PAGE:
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Music Performance

The ZanaFest Story

ZanaFest is named in honor of Richard Zana. Mr. Zana taught music in the Ambridge Area School District for 38 years at all levels - Elementary to High School. It is estimated that he touched the lives of over 15,000 students in his tenure. Whatever level he was teaching, his ensembles were at the top of the region, state, and many times, the whole country. He was an exceptional educator.


ZanaFest was founded in 2009 by an appreciative and enthusiastic group of former students following Zana’s death at age 67 from cancer. It was the idea of former student, Todd Tusick, to do a Music Festival of former students to honor Mr. Zana. Todd brought the idea to Greg Paul. At that time, Todd and Greg were part of a band that included three other Zana Students - Joe Feick, Marty Chirumbolo, and Greg’s brother, Jeff. They were playing as the house band at The Venue at Harmony Ridge, which was owned and  operated by Greg and his wife Ricki. The idea took off as others enthusiastically joined in the effort. Greg agreed to host the the first ZanaFest Music Festival at Harmony Ridge. He had just installed a state of the art house sound system and had a fully equipped stage at the Vanue.


In the spirit of education, the new committee organized a Youth Talent Show preceding the festival featuring talented kids of all ages to perform and compete for the top position in their age group. This also caught on and very quickly became the favorite part of ZanaFest by all the insiders. The winners of the Youth Talent Event were awarded prizes and invited to perform at the full festival, giving them a tremendous performance opportunity.


The inaugural ZanaFest was comprised mainly of former Zana students, many of which were professional musicians and performers. All were very happy to perform and pay tribute to their former teacher. The objective was to raise some money for charity in his name.


From that one-day event, ZanaFest raised enough money to begin the Richard D. Zana Memorial Fund with the Beaver County Foundation. A board of directors was formed and the clear mission of the charity was established - to provide music scholarships for deserving area students and donate to cancer organizations whenever possible.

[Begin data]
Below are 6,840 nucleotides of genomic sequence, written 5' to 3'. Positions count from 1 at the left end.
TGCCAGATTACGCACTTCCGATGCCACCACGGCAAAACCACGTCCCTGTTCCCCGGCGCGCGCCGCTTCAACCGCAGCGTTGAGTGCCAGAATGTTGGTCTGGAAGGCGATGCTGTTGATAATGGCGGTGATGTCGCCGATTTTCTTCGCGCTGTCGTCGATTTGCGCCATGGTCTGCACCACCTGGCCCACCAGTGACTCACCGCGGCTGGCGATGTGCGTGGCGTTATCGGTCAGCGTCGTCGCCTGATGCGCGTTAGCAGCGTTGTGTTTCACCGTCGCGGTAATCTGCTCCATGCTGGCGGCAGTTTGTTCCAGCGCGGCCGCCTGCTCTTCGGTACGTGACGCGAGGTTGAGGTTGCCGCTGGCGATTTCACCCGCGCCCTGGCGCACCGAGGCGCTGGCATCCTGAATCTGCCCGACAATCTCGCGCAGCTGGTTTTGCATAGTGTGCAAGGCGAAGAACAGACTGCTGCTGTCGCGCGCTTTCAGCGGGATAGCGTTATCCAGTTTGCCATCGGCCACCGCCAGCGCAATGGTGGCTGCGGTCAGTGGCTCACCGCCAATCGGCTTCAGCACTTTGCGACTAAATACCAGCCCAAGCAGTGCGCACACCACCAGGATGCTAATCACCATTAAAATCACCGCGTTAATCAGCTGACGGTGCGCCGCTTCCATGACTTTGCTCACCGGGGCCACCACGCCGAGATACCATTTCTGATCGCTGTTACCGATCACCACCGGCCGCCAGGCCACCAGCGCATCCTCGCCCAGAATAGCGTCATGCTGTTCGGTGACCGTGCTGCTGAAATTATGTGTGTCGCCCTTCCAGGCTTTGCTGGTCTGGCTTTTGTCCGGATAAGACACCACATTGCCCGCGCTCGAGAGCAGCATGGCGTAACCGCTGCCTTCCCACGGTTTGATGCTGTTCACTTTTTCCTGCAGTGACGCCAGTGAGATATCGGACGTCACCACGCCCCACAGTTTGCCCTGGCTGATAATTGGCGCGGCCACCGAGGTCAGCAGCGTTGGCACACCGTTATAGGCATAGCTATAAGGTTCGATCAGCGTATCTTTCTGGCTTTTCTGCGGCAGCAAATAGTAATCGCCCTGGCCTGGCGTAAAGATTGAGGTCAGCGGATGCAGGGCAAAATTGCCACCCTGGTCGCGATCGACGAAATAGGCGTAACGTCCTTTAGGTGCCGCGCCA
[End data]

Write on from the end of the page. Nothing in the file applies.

Over the next several years, ZanaFest became a notable and anticipated regional event and had expanded to attract performing groups from the greater region as well as some national touring acts. All of the performers donated their time and talent to perform at the Festival. It had become quite a community.


The last year Harmony Ridge hosted, ZanaFest grew to include 67 acts over five days and three stages, covering virtually every music genre possible. There was something for everyone.

Then, in 2015, fire destroyed the Venue at Harmony Ridge, forcing ZanaFest to find a new home. At that time, Latitude 360, was one of the few facilities with the staging and space needed to host the festival. The owners and management readily agreed and ZanaFest moved to Latitude 360. It was a good fit and the change of Venue was successful. Then, before the  next ZanaFest was scheduled, Latitude encountered financial problems that were proved to be insurmountable and was forced to close. ZanFest was once again homeless.

By that time, the volunteer board had become exhausted as the festival had become so large that it required year round attention. There wasn’t much appetite to regroup and launch in another venue. Production costs at any of the possible venues were also very expensive, especially compared to the free use of the Harmony Ridge Facility that Greg & Ricki Paul had always provided. The board decided to give it a rest and festival planning ceased.

Even so, the Richard D. Zana Memorial Fund was intact and had grown enough to allow ZanaFest to continue providing Music Scholarships. The board takes great pride in this. 100% of the money raised has been invested to use for this purpose.

This brings us to present day and the ZanaFest Youth Talent Event. New board members have stepped in. New partnerships are being formed, and the original appreciation and enthusiasm that was present at the beginning is back in a strong way. Look for the new iteration of the ZanaFest Youth Talent Event to be nothing short of stellar. We plan for it to be a valuable asset to music educators and to the talented young musicians as they grow in their talent and craft.

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